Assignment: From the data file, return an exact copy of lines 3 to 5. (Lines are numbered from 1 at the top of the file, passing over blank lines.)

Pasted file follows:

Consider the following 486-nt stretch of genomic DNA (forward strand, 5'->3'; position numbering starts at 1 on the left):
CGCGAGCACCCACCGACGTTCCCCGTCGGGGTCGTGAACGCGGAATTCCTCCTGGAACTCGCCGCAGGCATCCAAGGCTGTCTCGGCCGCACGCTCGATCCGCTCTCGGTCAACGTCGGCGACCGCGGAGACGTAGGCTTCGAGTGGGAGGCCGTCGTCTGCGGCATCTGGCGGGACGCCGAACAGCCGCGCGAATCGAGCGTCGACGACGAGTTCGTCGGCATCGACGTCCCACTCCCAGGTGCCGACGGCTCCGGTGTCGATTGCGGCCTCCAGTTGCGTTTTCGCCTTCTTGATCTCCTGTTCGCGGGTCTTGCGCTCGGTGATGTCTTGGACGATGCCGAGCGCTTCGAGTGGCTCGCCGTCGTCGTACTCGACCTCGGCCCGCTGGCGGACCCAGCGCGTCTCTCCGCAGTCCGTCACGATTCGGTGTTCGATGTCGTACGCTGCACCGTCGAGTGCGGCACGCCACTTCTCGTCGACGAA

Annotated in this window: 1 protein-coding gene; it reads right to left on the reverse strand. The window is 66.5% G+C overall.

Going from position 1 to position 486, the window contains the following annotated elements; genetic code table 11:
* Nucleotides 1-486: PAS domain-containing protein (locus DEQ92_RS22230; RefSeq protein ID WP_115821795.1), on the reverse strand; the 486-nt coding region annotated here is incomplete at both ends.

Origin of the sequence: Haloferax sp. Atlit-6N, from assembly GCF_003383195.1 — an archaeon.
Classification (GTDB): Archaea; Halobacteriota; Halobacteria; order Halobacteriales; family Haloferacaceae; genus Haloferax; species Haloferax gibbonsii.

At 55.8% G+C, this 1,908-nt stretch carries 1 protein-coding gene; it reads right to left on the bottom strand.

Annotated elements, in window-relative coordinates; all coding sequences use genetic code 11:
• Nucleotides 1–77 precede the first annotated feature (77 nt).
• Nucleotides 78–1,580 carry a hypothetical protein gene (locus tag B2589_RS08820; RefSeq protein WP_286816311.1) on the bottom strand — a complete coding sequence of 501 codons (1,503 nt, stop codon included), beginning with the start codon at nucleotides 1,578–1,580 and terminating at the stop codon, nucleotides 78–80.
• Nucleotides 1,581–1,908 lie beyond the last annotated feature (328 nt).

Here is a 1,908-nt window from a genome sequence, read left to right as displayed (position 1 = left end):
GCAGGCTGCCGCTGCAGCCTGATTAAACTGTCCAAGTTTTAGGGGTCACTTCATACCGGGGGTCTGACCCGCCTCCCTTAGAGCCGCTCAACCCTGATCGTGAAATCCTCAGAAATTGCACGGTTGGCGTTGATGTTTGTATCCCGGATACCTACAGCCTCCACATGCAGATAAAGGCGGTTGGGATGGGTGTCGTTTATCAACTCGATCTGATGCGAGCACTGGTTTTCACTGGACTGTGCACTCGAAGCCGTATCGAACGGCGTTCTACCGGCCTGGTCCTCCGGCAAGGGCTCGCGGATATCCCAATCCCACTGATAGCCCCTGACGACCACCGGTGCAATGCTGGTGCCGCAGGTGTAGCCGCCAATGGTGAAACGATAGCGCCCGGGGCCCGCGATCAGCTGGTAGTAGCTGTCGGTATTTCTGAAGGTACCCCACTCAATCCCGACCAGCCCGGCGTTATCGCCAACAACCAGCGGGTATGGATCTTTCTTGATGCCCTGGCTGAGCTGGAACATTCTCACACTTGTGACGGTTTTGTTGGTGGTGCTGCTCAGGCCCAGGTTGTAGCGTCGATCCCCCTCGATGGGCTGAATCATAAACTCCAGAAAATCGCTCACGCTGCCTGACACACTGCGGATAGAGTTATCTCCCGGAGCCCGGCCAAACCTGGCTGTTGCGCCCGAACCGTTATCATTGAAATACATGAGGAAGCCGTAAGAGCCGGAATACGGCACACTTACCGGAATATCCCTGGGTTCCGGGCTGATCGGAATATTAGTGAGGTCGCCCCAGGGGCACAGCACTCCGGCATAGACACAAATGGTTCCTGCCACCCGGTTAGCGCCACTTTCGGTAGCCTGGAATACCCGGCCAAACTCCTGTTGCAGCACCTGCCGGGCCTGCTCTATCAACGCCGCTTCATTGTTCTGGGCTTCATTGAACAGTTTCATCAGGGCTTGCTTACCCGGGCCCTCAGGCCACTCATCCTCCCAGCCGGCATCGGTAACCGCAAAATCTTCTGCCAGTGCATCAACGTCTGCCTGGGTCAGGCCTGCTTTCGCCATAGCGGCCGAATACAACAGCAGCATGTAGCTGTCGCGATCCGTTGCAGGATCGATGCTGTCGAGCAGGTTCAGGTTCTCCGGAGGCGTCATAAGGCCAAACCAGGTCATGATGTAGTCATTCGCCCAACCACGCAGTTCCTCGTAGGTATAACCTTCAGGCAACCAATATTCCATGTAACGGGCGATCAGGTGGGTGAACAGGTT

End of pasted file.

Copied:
Annotated in this window: 1 protein-coding gene; it reads right to left on the reverse strand. The window is 66.5% G+C overall.

Going from position 1 to position 486, the window contains the following annotated elements; genetic code table 11:
* Nucleotides 1-486: PAS domain-containing protein (locus DEQ92_RS22230; RefSeq protein ID WP_115821795.1), on the reverse strand; the 486-nt coding region annotated here is incomplete at both ends.